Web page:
When looking for an apartment or house, hiring the help of a real estate agency is probably your best bet. They can arrange viewings for you and will pick out the best offers. In addition, they are experts when it comes to the average cost of living in your new Danish home and might give you advice on the most attractive locations in a city.
Many real estate agencies offer both furnished and unfurnished apartments and houses. Ask yourself what your housing needs are and which option you would prefer, but keep in mind that unfurnished long-term rentals are usually the cheapest.
Expats who are not yet proficient in Danish can refer to one of the following agencies and websites.
If you are unsure which real estate agency to use, you could always ask around among friends, co-workers, and other expats. Referring to your expat network in particular can be a good idea since someone may be about to leave Denmark and is looking for another expat to take over their lease.
The year 2014 marked the 200th anniversary of the first law that made schooling obligatory in Denmark. Today, children receive nine years of compulsory education, usually from the age of seven onwards. However, most kids also attend pre-school at the age of six. Except for private institutions, primary and lower secondary education is completely free of charge. In the years after, children are generally free to choose how they would like to proceed.
The vast majority pursues some kind of upper secondary education, which includes both general and vocational programs, most of which take three years. Upon the conclusion of upper secondary education, students can decide whether they would like to pursue higher education or rather take up full-time employment.
Expats who prefer to send their children to an international school instead of a Danish one have no shortage of choice in Denmark. For some expat children, international schools may be the better choice, since they avoid having to deal with the language barrier on top of culture shock.
For instance, there are 17 schools in Denmark that offer the International Baccalaureate curriculum (IB). The advantage of such schools is twofold. First, it allows children to easily connect with other expat kids. Second, it also makes for a fairly easy transfer to another school abroad should their parents be assigned elsewhere.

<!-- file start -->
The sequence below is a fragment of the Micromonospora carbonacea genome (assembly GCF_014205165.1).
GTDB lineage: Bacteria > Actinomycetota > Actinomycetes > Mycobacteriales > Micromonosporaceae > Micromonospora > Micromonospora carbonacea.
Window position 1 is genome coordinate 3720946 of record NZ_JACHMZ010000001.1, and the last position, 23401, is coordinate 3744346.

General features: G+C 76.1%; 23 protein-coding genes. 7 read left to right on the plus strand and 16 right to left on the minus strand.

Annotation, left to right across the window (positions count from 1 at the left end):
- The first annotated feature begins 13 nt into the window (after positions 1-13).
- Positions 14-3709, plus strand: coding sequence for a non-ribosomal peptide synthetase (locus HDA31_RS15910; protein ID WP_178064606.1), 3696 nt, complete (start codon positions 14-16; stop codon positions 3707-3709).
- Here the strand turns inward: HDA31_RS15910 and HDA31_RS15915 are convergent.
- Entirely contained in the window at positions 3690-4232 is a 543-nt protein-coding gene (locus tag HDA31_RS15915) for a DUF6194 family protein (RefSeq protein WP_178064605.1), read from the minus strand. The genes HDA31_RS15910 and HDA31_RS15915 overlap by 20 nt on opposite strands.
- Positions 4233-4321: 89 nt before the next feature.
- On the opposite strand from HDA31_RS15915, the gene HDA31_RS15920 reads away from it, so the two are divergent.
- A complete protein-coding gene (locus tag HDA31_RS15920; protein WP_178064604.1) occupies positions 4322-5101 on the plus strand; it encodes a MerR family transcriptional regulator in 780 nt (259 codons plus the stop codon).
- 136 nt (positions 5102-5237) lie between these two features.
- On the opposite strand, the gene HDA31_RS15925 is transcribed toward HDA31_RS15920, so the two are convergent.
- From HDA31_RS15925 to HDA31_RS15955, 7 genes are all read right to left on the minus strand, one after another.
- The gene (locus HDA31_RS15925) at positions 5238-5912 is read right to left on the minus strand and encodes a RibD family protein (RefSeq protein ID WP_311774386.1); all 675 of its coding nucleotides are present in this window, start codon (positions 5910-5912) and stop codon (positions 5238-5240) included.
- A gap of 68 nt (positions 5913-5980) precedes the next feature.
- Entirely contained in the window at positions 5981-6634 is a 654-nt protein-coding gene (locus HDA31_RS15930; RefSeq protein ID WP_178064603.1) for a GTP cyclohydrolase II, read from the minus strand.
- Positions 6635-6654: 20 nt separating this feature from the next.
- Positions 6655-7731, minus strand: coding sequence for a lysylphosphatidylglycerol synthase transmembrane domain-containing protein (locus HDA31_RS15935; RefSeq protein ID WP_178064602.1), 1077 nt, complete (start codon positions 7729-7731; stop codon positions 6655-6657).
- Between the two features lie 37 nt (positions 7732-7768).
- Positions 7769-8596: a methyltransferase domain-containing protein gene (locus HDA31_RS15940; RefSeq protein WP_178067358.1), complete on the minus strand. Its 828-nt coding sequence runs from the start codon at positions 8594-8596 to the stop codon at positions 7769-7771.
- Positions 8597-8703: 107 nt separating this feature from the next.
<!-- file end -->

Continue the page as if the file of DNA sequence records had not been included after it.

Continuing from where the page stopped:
As for international primary education, the Danish Ministry of Education offers a list of international basic schools in Denmark.
Another option for expat children are private and boarding schools. Private schools are, generally speaking, organized very similarly to municipal schools but enjoy more freedom in terms of curriculum. Boarding schools are available as well, at for instance Sorø Akademi (website in Danish only), Herlufsholm Skole, Struer Statsgymnasium, Grenå Gymnasium, Nyborg Gymnasium, as well as Viborg Katedralskole (Danish only).
In Denmark, childcare is widely available for all children up to the age of six. There is a variety of options, and the goals and programs of childcare institutions vary from municipality to municipality.
From the age of six months to three years, kids can be looked after at a day care center or a day nursery. Day nurseries are very similar to day care centers, except that each employee is responsible for only a handful of kids. At ages three to six, most children attend kindergartens. The staff is well-trained and offers both lots of playtime and simple educational programs.
Costs vary and are strongly dependent on your municipality, usually around 3,900 DKK (600 USD) per month for day care, including meals. Kindergartens a usually cheaper. However, regardless of municipality, all children in Denmark are guaranteed a spot in a childcare institution.
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